The role of photogrammetry in mapping applications (image acquisition and image measurement). Mathematical relationships between image space and object space. Two- and three-dimensional co-ordinate transformations. Conditions of collinearity and coplanarity; orientation procedures (interior, exterior, relative, absolute orientation and direct georeferencing); measurement and correction of image co-ordinates; stereomodel formation and error analysis; mathematical models for strip and block adjustments; project planning; principles of laser scanning. Course Hours:3 units; (3-3) Prerequisite(s):Geomatics Engineering 419.
A survey of modern quantitative remote sensing using optical, infrared and microwave radiation. Topics include: physical principles, including governing equations; imaging system geometries; radiometric corrections, including calibration and atmospheric correction; geometric corrections, including registration and land cover classification algorithms, including accuracy assessment and geospatial data integration. Course Hours:3 units; (3-3) Prerequisite(s):Geomatics Engineering 333 and 351.
Design and Implementation of Geospatial Information Systems
Overview of Geographical Information Systems from a computing perspective. Topics include: Fundamental Database Concepts: relational algebra, UML modelling, and SQL; Fundamental Spatial Concepts: Geometry, Euclidean space, topological space, set notations, point set topology, and base graph theory; Models for Geospatial Information: object models and field models; Representations and Algorithms for GIS: computational complexity, discretization algorithms, topological data models and algorithms, TIN model, and computational geometry algorithms for GIS; Spatial Access Methods: B-Tree, Quadtree, and R-Tree; and Architectures; centralized and decentralized architectures. Course Hours:3 units; (3-3) Prerequisite(s):Geomatics Engineering 351.
Land tenure, cadastral systems, real property law, methods of acquiring rights in land, boundary concepts, cadastral survey computations, land registration systems, entity relationship models of land tenure systems, case law of boundary systems. History of cadastral systems, land administration, fiscal and juridical cadastres, dominion land systems, land registration in Alberta, special types of surveys relating to Canada Lands, structure of professional surveying bodies in Canada. Course Hours:3 units; (3-3) Prerequisite(s):Geomatics Engineering 421; and Geomatics Engineering 103 or 401; and 3 units from Engineering 213, Communications Studies 363 or Strategy and Global Management 217.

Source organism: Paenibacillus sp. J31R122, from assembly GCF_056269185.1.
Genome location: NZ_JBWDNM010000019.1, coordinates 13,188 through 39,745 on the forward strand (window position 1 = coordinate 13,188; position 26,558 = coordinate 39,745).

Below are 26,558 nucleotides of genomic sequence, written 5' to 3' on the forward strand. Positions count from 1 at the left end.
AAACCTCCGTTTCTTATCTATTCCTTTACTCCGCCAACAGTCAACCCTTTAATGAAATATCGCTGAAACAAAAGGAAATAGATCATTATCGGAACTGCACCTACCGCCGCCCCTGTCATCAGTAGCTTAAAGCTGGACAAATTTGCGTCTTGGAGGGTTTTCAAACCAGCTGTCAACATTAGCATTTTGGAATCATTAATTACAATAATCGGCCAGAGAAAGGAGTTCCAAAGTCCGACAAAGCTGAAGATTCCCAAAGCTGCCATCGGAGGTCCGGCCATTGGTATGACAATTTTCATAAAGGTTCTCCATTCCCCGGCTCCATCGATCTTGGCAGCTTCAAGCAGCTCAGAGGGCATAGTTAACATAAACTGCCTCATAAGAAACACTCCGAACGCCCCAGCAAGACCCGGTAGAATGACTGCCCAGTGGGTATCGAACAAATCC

Satellite orbit motion and Kepler's laws. Description of GPS signal structure and derivation of observables. Characteristics of instrumentation. Analysis of atmospheric, orbital and other random and non-random effects. Derivation of mathematical models used for absolute and differential static and kinematic positioning. Pre-analysis methods and applications. Concept of Kalman filtering applied to kinematic positioning. Ambiguity resolution procedures Overview of other GNSS, GNSS augmentation and high-sensitivity receivers Introduction to inertial navigation. Course Hours:3 units; (3-3) Prerequisite(s): Geomatics Engineering 361 or 363; and Geomatics Engineering 421; and Geomatics Engineering 103 or 401.
Field exercises include: instrument calibration, cadastral retracement, determination of astronomic azimuth, conventional control survey for deformation analysis, real time kinematic surveying, geodetic control using static GPS, precise levelling, hydrographic surveying, and geographic information systems and data management. This course adopts a team-based learning approach and emphasis is placed on practical professional experience, planning, and logistic for field survey operations. Each team is required to produce a field work report for each field activity, and each student is responsible for a chapter, detailing one of the exercises, of the primary team report describing all of the work accomplished by the team during the course. The course concludes with a half-day seminar that focuses on the practice and profession of Land Surveying. Course Hours:3 units; (100 hours) Prerequisite(s):Geomatics Engineering 419, 455, 465; and Geomatics Engineering 103 or 401; and Geomatics Engineering 451 or 443. Notes:This is a two-week field camp held at the Biogeoscience Institute at Barrier Lake. Students will be assessed a supplementary fee to cover the costs of the field camp.
Geometry and orientation of multi-image networks, self-calibrating bundle adjustment, direct versus indirect geo-referencing, 3D point cloud generation via structure-from-motion approaches, geometry of line cameras, principles of active imaging systems, mathematics of LiDAR mapping (registration and calibration), 3D point-cloud manipulation (feature extraction, segmentation and classification), photogrammetry and LiDAR data integration and fusion. Course Hours:3 units; (2-2) Prerequisite(s):Geomatics Engineering 421, 431 and 435.
Water levels and flow. Underwater acoustics including velocity and system parameters. Sonar and echosounder systems. Acoustic positioning concepts. Vertical positioning and datums. Types of surveys and specifications. Practical examples and survey data processing. Course Hours:3 units; (2-3) Prerequisite(s):Fourth-year standing or higher.
Progress in research, development and applications in the field of geospatial technologies; importance of geospatial knowledge and evolution of geospatial technologies in the last decades; focus on six major geospatial technologies that characterize the so-called Geospatial Revolution; Geoweb, Virtual Globes, Volunteered Geographic Information, Location-Based Services, Big data and geospatial cyber-infrastructure; data/product quality, privacy and confidentiality, and societal implication of these technologies will be discussed. Course Hours:3 units; (2-2) Prerequisite(s):Fourth-year standing. Also known as:(Geomatics Engineering 651)